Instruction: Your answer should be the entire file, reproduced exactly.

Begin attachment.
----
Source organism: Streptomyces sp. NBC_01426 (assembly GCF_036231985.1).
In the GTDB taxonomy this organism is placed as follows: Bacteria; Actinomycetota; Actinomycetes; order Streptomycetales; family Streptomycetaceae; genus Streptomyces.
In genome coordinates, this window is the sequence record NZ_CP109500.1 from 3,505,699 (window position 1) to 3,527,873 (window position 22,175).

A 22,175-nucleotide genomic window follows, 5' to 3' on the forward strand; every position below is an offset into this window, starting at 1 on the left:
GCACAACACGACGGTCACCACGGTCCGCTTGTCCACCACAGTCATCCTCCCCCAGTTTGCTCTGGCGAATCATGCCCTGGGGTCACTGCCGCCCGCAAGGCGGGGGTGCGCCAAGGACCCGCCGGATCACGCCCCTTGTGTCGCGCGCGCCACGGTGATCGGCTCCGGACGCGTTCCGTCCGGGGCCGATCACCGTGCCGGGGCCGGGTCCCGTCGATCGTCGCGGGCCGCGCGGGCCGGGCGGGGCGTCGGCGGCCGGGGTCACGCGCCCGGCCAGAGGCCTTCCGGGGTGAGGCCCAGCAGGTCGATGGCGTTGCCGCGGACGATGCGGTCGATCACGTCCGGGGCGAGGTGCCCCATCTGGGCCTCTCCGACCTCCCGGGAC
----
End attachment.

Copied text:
Source organism: Streptomyces sp. NBC_01426 (assembly GCF_036231985.1).
In the GTDB taxonomy this organism is placed as follows: Bacteria; Actinomycetota; Actinomycetes; order Streptomycetales; family Streptomycetaceae; genus Streptomyces.
In genome coordinates, this window is the sequence record NZ_CP109500.1 from 3,505,699 (window position 1) to 3,527,873 (window position 22,175).

A 22,175-nucleotide genomic window follows, 5' to 3' on the forward strand; every position below is an offset into this window, starting at 1 on the left:
GCACAACACGACGGTCACCACGGTCCGCTTGTCCACCACAGTCATCCTCCCCCAGTTTGCTCTGGCGAATCATGCCCTGGGGTCACTGCCGCCCGCAAGGCGGGGGTGCGCCAAGGACCCGCCGGATCACGCCCCTTGTGTCGCGCGCGCCACGGTGATCGGCTCCGGACGCGTTCCGTCCGGGGCCGATCACCGTGCCGGGGCCGGGTCCCGTCGATCGTCGCGGGCCGCGCGGGCCGGGCGGGGCGTCGGCGGCCGGGGTCACGCGCCCGGCCAGAGGCCTTCCGGGGTGAGGCCCAGCAGGTCGATGGCGTTGCCGCGGACGATGCGGTCGATCACGTCCGGGGCGAGGTGCCCCATCTGGGCCTCTCCGACCTCCCGGGAC